Life on my Grandparents farm. Red sandy soil and rocks all shades of tan and brown. A connection with Earth. A time of joy.
and post notes and photos about your poem.
I’m following the country road I learned to drive on
the old green ford truck, black rusty stick shift,
hand carved wooden blocks on my feet.
I glimpse a cane pole pulling a trophy from a small pond,
The low branches of a weeping willows
sweeping the ground like a broom,
laughter, innocent, young, still free, I look toward the sound,
sliding down a red, rusty, tin roof on a worn old barn
into a pile of fresh turned hay!
Through the mist I can see her
Swaying as she walks along the tree line
Humming a song she learnt as a babe
black berry stained face and a bucket half empty.
A scream guided me to a new day
she’s running up a Mulberry tree - stick in hand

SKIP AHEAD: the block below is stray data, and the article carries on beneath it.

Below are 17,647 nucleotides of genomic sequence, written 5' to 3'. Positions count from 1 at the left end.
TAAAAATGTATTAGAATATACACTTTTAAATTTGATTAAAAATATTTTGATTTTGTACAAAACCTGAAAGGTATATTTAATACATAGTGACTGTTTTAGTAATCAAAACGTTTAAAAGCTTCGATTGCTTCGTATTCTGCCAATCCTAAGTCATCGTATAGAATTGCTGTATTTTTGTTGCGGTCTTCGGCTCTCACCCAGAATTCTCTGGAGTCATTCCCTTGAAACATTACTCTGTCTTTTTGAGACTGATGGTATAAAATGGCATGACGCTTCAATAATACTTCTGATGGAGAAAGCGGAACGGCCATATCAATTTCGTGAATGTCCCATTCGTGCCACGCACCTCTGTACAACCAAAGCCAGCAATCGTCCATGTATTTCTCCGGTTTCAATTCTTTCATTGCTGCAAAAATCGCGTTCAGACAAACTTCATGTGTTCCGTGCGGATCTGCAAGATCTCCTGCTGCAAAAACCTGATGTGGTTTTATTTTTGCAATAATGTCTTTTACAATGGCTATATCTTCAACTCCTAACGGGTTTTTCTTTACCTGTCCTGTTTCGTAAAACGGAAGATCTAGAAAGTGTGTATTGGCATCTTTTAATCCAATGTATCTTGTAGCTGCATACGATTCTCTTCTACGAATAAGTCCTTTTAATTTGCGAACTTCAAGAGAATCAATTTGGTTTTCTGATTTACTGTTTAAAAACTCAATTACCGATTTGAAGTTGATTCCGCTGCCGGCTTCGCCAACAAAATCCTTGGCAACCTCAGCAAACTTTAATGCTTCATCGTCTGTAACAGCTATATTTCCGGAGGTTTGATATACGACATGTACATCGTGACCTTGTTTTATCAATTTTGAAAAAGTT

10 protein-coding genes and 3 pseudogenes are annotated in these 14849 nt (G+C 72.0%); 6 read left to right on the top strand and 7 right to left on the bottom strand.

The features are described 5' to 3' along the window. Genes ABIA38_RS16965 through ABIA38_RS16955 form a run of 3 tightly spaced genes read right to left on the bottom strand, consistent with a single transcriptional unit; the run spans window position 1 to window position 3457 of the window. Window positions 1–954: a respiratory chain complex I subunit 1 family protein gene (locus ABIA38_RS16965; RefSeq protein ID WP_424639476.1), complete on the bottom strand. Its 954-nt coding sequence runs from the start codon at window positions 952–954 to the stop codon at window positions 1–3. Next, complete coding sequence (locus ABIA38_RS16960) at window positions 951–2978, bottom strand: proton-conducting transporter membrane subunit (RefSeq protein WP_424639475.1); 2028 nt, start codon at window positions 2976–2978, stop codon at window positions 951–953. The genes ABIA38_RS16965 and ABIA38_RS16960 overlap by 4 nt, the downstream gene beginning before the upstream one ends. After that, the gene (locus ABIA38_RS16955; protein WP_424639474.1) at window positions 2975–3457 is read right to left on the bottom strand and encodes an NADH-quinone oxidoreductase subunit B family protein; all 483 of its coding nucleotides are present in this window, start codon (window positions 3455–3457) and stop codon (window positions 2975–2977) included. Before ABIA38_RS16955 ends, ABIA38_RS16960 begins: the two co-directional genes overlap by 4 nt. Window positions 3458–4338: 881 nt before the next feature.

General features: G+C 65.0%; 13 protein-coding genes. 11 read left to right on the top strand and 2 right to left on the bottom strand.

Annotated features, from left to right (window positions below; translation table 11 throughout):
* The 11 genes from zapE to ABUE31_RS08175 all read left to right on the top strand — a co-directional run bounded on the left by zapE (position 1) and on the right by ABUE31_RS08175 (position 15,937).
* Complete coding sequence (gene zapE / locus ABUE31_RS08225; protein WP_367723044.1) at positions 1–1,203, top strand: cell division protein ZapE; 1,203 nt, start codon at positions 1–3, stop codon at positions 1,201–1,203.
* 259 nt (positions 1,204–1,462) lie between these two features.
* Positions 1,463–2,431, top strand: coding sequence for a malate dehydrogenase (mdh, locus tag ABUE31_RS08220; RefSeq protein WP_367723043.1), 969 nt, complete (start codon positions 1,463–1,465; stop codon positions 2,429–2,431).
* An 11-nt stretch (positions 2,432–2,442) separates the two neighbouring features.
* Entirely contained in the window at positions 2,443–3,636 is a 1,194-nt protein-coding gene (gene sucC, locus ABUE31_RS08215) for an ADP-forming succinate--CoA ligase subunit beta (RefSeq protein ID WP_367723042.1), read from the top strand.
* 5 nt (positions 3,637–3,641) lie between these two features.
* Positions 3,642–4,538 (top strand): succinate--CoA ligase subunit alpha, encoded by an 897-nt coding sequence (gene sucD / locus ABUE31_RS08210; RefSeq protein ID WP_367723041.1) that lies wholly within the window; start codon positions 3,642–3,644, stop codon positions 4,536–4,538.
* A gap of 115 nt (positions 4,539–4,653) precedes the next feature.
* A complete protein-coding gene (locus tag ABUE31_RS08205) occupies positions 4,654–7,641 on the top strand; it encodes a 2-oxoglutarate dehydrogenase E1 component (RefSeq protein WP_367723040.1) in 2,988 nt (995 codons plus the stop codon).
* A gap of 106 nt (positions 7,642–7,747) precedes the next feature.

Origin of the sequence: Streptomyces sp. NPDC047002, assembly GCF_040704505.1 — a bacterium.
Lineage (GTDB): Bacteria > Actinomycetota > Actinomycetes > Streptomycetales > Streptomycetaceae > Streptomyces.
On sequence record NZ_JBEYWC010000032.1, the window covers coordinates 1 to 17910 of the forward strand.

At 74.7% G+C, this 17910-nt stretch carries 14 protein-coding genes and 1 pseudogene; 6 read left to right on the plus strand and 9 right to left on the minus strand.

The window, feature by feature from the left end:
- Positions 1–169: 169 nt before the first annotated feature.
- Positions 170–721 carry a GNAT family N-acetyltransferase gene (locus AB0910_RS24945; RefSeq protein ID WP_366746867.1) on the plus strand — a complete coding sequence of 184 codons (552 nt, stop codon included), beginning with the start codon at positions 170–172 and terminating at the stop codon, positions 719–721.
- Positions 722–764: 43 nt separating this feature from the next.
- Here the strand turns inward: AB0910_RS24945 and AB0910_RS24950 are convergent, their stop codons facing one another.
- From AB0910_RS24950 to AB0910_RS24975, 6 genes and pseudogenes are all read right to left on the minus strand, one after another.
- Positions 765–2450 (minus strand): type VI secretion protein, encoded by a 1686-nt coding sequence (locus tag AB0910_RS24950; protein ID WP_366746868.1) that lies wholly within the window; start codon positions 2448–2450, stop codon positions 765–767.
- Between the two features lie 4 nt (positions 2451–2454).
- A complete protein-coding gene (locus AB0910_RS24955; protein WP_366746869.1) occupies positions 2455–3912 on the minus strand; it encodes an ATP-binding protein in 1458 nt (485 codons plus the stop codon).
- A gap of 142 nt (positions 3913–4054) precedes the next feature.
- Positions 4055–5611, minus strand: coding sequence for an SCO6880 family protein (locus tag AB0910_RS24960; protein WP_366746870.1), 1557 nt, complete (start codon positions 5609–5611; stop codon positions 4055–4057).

a black and white Hampshire boar is displeased.
A grinding noise coming from where the old house lay
a devious smile as her finger lifted the ice cream freezer seal.
The rooster with red, green and gold starting his morning crow
taking the eggs as she kicked him avoiding his spurs.
She’s older now - on a white and tan spotted horse called Sparky
with giant hooves for kicking when the spring breaks.
Mocking her hero, bib overalls, an engineers hat, black rubber boots
shoveling quickly as the grain poured into the bed of the big red truck.
A crushed velvet chair with a sunken place on the arm where
she sat year after year and her ever growing weight.
It’s where she learned to sew - and sow she did imaginary things.
Mmmm, pies and cakes, wiping the flour off her nose!
Such hugs and happiness and youthful smiles
full of innocence and full of faith.
Driving across the brown and red rocks of the clear water creek
running, jumping in the cool deep welcoming pool.
Falling in the feather bed letting her body sink down and down
into the sun dried cloud of white fluffy comfort.
The wheels just keep on turning and turning,
within the moment of this memories journey.